“Shall I be her?” she asks Clark, who, like this film, would like nothing better.
My Week with Michelle by Adam Green | portraits by Annie Leibovtiz
Michelle Williams owns a series of photographs by her friend Dan Estabrook, titled Nine Symptoms, that depicts, in the style of a Surrealist Victorian medical textbook, the physical manifestations of falling in love: shortness of breath, heart-rate increase, loss of appetite, sleeplessness, weakness, fever, chills, delirium, and euphoria. On a sultry Saturday night in July, I find myself experiencing at least six of them as I ring the doorbell to Estabrook’s Brooklyn brownstone, where I am about to meet Williams for the first time. She’s invited me for a picnic dinner in the backyard, on loan for the evening, to talk about her latest project, My Week with Marilyn, in which she brings to life the doomed star whom Norman Mailer once called “the sweet angel of sex.” So I’ve put on my favorite shirt (a checked seersucker number), combed my hair, and brought along two bottles of chilled rosé, which, like me, are beaded with perspiration.
Suddenly there is a slight, luminously beautiful girl with very short, very blonde hair, a vintage flowered sleeveless dress, and bare feet. “Hi,” she says, smiling. “I’m Michelle.” A few minutes later, we’re sitting in a brick wall–enclosed garden, talking over glasses of wine in the muggy twilight. It could be a scene out of a bohemian Brooklyn remake of The Seven Year Itch, the Billy Wilder classic featuring Marilyn Monroe at her most luscious as a model who bedazzles a married man during a New York heat wave.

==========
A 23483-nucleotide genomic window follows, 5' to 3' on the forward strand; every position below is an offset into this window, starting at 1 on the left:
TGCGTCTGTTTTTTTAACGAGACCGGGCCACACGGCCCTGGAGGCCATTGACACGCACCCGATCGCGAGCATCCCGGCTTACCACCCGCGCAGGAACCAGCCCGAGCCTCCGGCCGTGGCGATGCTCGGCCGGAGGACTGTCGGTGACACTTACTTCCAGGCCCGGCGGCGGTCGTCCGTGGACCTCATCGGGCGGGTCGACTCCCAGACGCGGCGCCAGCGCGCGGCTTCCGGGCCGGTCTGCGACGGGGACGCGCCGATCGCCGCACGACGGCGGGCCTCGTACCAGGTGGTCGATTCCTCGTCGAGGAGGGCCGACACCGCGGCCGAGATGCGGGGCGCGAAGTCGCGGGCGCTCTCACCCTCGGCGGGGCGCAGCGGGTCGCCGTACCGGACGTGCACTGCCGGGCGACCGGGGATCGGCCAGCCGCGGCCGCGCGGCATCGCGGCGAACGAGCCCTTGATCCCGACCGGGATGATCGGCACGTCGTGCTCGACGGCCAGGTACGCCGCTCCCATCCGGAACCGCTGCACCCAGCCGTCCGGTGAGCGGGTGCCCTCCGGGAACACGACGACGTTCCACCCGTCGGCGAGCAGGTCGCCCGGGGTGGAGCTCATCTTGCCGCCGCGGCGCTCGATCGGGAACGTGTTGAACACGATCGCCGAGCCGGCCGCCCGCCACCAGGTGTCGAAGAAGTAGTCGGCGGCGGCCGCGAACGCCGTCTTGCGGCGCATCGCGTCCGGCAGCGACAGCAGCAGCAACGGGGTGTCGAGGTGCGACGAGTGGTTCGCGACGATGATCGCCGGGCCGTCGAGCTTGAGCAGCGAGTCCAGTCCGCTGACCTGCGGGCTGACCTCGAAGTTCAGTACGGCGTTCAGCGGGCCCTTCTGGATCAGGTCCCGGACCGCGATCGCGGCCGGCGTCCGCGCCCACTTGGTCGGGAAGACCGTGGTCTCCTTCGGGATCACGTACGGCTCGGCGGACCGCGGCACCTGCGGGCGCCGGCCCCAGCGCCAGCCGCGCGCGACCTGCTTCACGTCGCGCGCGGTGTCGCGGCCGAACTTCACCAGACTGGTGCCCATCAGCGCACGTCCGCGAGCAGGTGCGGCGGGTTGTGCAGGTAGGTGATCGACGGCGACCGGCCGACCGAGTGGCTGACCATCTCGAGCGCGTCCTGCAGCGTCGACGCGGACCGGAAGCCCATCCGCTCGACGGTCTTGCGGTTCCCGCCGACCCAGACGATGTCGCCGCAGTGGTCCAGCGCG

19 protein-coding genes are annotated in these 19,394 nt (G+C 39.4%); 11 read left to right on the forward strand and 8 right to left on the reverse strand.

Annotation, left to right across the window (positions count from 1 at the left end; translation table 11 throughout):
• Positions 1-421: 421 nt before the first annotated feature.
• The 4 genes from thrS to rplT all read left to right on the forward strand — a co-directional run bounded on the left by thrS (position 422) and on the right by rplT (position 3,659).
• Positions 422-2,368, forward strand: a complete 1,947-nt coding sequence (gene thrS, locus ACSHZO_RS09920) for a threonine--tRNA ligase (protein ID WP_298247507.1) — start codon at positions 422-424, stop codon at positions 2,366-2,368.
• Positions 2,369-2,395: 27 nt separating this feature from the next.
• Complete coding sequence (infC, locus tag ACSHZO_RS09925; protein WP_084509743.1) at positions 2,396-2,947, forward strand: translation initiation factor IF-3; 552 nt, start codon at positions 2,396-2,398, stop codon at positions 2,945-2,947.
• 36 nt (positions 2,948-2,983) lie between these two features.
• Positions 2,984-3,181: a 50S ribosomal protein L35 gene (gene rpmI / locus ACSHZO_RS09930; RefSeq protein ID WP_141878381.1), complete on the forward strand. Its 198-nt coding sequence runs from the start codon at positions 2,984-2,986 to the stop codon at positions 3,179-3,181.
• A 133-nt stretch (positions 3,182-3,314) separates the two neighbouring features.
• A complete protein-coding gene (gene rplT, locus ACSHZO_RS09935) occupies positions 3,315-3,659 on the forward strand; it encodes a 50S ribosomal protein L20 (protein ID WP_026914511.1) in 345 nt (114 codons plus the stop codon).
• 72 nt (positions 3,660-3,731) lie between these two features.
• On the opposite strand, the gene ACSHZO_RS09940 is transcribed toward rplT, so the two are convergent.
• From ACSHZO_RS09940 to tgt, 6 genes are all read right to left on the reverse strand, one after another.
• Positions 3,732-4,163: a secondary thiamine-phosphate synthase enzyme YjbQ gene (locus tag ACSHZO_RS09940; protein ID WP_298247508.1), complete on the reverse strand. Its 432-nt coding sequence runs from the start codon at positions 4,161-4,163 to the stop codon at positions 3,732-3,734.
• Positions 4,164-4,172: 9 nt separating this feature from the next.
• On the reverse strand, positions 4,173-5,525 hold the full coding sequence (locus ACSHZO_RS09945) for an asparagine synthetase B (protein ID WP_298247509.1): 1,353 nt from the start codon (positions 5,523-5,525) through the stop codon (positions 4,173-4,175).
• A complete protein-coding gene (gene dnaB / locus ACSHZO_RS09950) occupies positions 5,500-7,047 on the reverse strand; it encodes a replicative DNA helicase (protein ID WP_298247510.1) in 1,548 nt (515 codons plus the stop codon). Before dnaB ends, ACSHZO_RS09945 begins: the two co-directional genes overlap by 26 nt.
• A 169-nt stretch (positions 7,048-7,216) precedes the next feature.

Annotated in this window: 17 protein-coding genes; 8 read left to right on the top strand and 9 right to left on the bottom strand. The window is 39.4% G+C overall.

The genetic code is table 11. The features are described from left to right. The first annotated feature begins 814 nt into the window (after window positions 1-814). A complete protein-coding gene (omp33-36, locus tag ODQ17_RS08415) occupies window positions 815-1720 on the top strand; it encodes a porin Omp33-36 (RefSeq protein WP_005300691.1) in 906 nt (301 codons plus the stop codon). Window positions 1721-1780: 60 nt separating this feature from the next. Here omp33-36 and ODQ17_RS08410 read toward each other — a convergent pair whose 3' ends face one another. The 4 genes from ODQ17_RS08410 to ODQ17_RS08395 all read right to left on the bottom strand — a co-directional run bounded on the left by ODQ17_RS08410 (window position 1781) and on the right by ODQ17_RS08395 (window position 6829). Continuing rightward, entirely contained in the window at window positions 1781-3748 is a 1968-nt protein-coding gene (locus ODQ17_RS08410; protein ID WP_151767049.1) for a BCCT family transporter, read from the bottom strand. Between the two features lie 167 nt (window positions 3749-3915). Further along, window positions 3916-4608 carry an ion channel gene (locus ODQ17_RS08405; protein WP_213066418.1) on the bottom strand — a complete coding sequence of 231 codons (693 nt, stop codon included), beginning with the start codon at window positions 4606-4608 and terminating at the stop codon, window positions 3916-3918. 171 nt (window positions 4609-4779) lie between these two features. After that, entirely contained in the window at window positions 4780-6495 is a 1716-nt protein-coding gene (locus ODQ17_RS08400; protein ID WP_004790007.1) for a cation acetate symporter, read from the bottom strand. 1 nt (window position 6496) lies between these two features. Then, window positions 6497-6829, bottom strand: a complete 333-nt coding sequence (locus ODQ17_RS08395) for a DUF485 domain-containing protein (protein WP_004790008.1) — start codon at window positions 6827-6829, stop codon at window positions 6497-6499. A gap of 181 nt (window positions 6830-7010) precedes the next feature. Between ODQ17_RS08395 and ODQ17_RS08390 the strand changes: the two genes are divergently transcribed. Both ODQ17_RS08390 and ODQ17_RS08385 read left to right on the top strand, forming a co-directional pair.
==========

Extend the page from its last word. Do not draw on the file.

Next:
Click here to see a slideshow of Michelle Williams's best red carpet moments.
On-screen, Williams often exudes a bruised, wary fragility, whether as a betrayed wife in Brokeback Mountain or a young mother watching her marriage crumble in Blue Valentine. Here, though one can still detect a faint undercurrent of melancholy, she is bright and animated, quick to laugh. She gestures with small, slim, expressive hands as the conversation ranges from her affinity for dresses from the 1930s and long-discontinued Eberhard Faber Blackwing 602 pencils (“I love things that are old and beautiful and tell a story, even if it’s a sad one”) to the novels of Vladimir Nabokov, whose notoriously complex Ada is a favorite. “I think Nabokov once said that genius is finding the invisible link between things,” she tells me. “And that’s how I choose to see life. Everything’s connected, and everything has meaning if you look for it.”